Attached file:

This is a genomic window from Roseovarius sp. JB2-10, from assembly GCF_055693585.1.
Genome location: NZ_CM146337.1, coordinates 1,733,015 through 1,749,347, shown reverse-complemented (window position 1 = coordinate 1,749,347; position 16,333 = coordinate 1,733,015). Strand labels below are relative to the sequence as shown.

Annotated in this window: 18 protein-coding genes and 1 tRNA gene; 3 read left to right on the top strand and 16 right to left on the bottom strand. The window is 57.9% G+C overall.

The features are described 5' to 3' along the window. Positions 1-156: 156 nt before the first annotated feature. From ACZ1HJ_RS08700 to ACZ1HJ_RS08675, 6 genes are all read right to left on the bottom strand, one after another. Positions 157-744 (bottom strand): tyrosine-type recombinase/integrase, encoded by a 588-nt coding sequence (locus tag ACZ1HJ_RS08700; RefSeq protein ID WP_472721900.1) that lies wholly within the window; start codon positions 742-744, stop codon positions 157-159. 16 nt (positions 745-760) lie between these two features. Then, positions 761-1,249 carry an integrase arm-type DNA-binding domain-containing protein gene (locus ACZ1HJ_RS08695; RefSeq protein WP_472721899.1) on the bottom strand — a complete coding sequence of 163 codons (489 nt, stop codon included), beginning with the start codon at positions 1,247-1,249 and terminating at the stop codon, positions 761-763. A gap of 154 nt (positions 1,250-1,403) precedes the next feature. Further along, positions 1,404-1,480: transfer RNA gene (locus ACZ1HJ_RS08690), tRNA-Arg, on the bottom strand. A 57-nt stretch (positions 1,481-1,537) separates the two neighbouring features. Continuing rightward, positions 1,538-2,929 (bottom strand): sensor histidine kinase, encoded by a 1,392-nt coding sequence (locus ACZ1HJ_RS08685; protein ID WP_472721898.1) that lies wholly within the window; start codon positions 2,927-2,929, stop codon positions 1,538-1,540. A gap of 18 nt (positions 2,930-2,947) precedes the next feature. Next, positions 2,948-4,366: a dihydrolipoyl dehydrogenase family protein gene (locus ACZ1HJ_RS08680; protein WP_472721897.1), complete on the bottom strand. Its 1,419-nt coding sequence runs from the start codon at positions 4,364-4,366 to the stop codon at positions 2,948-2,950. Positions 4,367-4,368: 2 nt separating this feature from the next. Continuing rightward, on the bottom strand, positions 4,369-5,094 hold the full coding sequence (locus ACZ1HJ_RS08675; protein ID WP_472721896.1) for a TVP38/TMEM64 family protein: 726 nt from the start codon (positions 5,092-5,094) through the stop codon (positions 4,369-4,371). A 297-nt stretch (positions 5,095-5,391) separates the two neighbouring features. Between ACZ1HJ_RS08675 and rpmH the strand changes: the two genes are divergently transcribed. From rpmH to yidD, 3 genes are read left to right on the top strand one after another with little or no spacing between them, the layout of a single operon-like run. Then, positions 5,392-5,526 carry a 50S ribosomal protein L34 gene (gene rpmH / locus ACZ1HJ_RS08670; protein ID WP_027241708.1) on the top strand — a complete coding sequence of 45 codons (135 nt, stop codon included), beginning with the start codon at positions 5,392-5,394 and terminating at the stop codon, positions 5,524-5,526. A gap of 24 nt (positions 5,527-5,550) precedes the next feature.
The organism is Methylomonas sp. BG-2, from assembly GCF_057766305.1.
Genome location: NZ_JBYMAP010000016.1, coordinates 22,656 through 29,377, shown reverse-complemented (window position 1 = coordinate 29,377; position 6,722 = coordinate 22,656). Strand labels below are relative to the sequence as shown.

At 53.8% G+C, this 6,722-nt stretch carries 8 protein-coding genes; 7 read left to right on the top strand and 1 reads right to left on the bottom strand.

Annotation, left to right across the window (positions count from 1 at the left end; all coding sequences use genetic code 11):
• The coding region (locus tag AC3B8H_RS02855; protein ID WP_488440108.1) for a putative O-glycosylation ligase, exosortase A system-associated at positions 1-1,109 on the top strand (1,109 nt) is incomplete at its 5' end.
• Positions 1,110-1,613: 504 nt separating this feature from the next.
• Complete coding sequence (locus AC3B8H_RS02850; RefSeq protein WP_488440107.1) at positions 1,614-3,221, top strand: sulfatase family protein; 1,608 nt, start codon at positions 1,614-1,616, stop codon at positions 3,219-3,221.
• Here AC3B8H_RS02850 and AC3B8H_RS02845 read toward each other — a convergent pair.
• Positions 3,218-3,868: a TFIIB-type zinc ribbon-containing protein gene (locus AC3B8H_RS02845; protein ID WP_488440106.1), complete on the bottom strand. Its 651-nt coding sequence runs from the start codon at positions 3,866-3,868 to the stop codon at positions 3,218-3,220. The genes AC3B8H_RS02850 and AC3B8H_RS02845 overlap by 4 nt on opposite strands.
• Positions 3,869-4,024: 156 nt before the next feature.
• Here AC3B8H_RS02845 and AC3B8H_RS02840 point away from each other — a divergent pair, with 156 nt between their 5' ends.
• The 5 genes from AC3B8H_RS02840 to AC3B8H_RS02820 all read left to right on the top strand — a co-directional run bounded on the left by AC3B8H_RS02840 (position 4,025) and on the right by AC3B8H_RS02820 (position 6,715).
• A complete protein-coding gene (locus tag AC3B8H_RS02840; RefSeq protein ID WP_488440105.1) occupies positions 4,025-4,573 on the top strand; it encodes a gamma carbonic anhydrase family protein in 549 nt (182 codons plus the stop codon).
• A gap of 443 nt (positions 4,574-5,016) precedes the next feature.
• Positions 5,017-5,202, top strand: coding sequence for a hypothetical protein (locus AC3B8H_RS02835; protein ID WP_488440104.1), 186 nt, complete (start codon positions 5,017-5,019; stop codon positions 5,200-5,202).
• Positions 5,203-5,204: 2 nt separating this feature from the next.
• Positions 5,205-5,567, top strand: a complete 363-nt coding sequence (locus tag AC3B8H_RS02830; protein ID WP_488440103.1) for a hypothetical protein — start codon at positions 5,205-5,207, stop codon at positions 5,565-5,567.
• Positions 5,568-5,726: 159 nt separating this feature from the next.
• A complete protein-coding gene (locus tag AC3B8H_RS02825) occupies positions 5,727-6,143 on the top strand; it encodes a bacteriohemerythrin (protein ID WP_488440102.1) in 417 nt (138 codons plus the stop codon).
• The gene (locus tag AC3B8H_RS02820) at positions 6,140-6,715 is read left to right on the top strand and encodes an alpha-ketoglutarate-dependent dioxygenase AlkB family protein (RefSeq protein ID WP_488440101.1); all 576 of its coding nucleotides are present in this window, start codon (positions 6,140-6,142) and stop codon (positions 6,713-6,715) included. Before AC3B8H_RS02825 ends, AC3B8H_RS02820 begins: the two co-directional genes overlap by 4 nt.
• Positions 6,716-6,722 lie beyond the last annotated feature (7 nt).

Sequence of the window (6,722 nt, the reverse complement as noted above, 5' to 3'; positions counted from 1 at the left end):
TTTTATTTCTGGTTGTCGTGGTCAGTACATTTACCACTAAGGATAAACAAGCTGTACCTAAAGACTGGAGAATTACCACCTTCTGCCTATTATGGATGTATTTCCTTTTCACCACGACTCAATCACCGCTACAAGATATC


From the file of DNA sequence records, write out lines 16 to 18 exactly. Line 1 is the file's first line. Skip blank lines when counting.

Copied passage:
• The 5 genes from AC3B8H_RS02840 to AC3B8H_RS02820 all read left to right on the top strand — a co-directional run bounded on the left by AC3B8H_RS02840 (position 4,025) and on the right by AC3B8H_RS02820 (position 6,715).
• A complete protein-coding gene (locus tag AC3B8H_RS02840; RefSeq protein ID WP_488440105.1) occupies positions 4,025-4,573 on the top strand; it encodes a gamma carbonic anhydrase family protein in 549 nt (182 codons plus the stop codon).
• A gap of 443 nt (positions 4,574-5,016) precedes the next feature.